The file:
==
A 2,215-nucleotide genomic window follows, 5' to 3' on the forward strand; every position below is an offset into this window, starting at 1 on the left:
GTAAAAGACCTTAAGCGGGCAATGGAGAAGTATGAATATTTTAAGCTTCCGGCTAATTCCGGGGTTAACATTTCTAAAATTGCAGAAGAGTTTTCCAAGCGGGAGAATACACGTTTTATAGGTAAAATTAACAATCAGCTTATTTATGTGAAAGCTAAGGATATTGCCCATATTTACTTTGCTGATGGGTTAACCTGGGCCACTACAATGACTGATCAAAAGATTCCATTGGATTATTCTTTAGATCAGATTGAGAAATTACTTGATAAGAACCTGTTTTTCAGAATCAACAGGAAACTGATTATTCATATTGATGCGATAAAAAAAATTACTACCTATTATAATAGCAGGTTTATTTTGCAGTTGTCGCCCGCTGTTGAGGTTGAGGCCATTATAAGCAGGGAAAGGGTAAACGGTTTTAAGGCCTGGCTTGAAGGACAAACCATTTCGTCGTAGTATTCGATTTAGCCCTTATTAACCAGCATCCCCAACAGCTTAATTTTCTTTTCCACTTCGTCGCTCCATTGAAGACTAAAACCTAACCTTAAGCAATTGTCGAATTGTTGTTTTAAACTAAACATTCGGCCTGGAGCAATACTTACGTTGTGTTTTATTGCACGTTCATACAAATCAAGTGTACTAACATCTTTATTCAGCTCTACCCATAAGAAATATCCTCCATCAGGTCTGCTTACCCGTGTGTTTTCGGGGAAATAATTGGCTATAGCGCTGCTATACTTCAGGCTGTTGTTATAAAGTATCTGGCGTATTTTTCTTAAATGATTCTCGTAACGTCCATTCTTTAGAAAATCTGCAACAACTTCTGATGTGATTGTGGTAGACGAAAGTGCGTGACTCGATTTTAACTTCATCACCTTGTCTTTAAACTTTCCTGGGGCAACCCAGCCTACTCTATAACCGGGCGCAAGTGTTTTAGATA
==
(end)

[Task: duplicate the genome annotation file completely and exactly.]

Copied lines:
A 2,215-nucleotide genomic window follows, 5' to 3' on the forward strand; every position below is an offset into this window, starting at 1 on the left:
GTAAAAGACCTTAAGCGGGCAATGGAGAAGTATGAATATTTTAAGCTTCCGGCTAATTCCGGGGTTAACATTTCTAAAATTGCAGAAGAGTTTTCCAAGCGGGAGAATACACGTTTTATAGGTAAAATTAACAATCAGCTTATTTATGTGAAAGCTAAGGATATTGCCCATATTTACTTTGCTGATGGGTTAACCTGGGCCACTACAATGACTGATCAAAAGATTCCATTGGATTATTCTTTAGATCAGATTGAGAAATTACTTGATAAGAACCTGTTTTTCAGAATCAACAGGAAACTGATTATTCATATTGATGCGATAAAAAAAATTACTACCTATTATAATAGCAGGTTTATTTTGCAGTTGTCGCCCGCTGTTGAGGTTGAGGCCATTATAAGCAGGGAAAGGGTAAACGGTTTTAAGGCCTGGCTTGAAGGACAAACCATTTCGTCGTAGTATTCGATTTAGCCCTTATTAACCAGCATCCCCAACAGCTTAATTTTCTTTTCCACTTCGTCGCTCCATTGAAGACTAAAACCTAACCTTAAGCAATTGTCGAATTGTTGTTTTAAACTAAACATTCGGCCTGGAGCAATACTTACGTTGTGTTTTATTGCACGTTCATACAAATCAAGTGTACTAACATCTTTATTCAGCTCTACCCATAAGAAATATCCTCCATCAGGTCTGCTTACCCGTGTGTTTTCGGGGAAATAATTGGCTATAGCGCTGCTATACTTCAGGCTGTTGTTATAAAGTATCTGGCGTATTTTTCTTAAATGATTCTCGTAACGTCCATTCTTTAGAAAATCTGCAACAACTTCTGATGTGATTGTGGTAGACGAAAGTGCGTGACTCGATTTTAACTTCATCACCTTGTCTTTAAACTTTCCTGGGGCAACCCAGCCTACTCTATAACCGGGCGCAAGTGTTTTAGATA